Auckland Conversations presents the annual Mayoral Sir John Logan Campbell Lecture as part of the Auckland Heritage Festival. Join Mayor Len Brown to hear internationally acclaimed writer and academic, Kerry Howe discuss the history and future of one of the most iconic areas of Auckland. Both Maori and European settlers exploited the Gulf islands, introduced predators, caused species extinction, and depleted forests. Colonial economic activity was on an industrial scale - mining, quarrying, sand, shingle and timber extraction. Reflecting new global attitudes towards the environment in the 1970s, so began our local and now world-renowned process of Gulf island restoration - eradicating pests, replanting native vegetation, and introducing endangered birds, insects and reptiles. We have created a much loved recreational paradise on our Treasure Islands. Yet the waters of the Gulf are still at threat from pollution, overfishing, and economic and population pressures. How do we account for this contradiction, and what are the implications for the future?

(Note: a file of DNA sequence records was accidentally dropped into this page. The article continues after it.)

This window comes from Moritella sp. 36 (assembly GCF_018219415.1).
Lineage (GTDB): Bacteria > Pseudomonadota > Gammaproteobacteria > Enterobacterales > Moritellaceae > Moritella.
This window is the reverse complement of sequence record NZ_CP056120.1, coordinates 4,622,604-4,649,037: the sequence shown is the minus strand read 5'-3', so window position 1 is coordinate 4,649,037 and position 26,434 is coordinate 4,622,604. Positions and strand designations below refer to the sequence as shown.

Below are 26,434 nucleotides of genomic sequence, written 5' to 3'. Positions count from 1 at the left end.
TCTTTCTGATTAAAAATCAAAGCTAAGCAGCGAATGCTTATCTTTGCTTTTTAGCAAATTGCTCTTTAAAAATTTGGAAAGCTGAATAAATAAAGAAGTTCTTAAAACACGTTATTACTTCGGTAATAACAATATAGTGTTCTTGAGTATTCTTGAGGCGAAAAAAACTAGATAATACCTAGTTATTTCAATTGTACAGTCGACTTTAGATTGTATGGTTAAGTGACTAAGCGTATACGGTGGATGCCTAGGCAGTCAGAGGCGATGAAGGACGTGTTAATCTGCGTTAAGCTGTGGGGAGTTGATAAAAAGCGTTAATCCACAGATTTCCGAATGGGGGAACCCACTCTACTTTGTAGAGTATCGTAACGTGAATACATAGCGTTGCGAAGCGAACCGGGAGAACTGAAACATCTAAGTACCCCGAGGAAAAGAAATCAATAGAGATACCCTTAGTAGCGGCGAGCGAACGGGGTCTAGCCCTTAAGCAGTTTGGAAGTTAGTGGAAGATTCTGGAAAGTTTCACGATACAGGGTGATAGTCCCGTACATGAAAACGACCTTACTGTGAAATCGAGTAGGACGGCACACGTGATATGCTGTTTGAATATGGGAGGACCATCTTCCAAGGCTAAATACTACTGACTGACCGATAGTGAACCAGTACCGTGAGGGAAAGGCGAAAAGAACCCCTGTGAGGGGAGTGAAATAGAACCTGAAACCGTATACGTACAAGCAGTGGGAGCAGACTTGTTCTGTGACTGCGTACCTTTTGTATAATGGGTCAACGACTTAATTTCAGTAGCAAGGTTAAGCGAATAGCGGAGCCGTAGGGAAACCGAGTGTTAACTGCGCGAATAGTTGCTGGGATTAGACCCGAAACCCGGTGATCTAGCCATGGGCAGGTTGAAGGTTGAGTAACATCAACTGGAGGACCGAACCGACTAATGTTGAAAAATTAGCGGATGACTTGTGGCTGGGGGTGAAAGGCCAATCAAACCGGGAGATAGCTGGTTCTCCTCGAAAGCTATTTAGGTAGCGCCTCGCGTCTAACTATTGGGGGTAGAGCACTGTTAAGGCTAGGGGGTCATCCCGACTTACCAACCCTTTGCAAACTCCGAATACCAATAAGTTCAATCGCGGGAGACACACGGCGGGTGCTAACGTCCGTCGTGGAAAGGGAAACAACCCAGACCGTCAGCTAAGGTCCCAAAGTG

Sir John Logan Campbell Lecture 2016: The Hauraki Gulf - past, present and future?
A born and bred Aucklander, Kerry has spent a lifetime writing about Pacific/Polynesian/New Zealand culture and history. His ten books have been internationally acclaimed, and his edition of Vaka Moana. Voyages of the Ancestors received the NZ Montana Book Awards for History in 2007. He graduated with an MA in History from the University of Auckland, and a PhD in Pacific History from the Australian National University. His research and teaching career was at Massey University, with periods at universities in Australia, the USA and Canada. He has travelled extensively throughout the Pacific islands. He has always been an avid outdoor person, especially fishing and boating. Recently he and his wife have taken to sailing in a 50-year-old wooden yacht in the Hauraki Gulf. His latest book (2016) To the Islands. Exploring, remembering, imagining the Hauraki Gulf is a study of the nature, culture, history and politics of the Gulf islands. It is also a tale of personal encounter, essentially a lifelong love story about a place.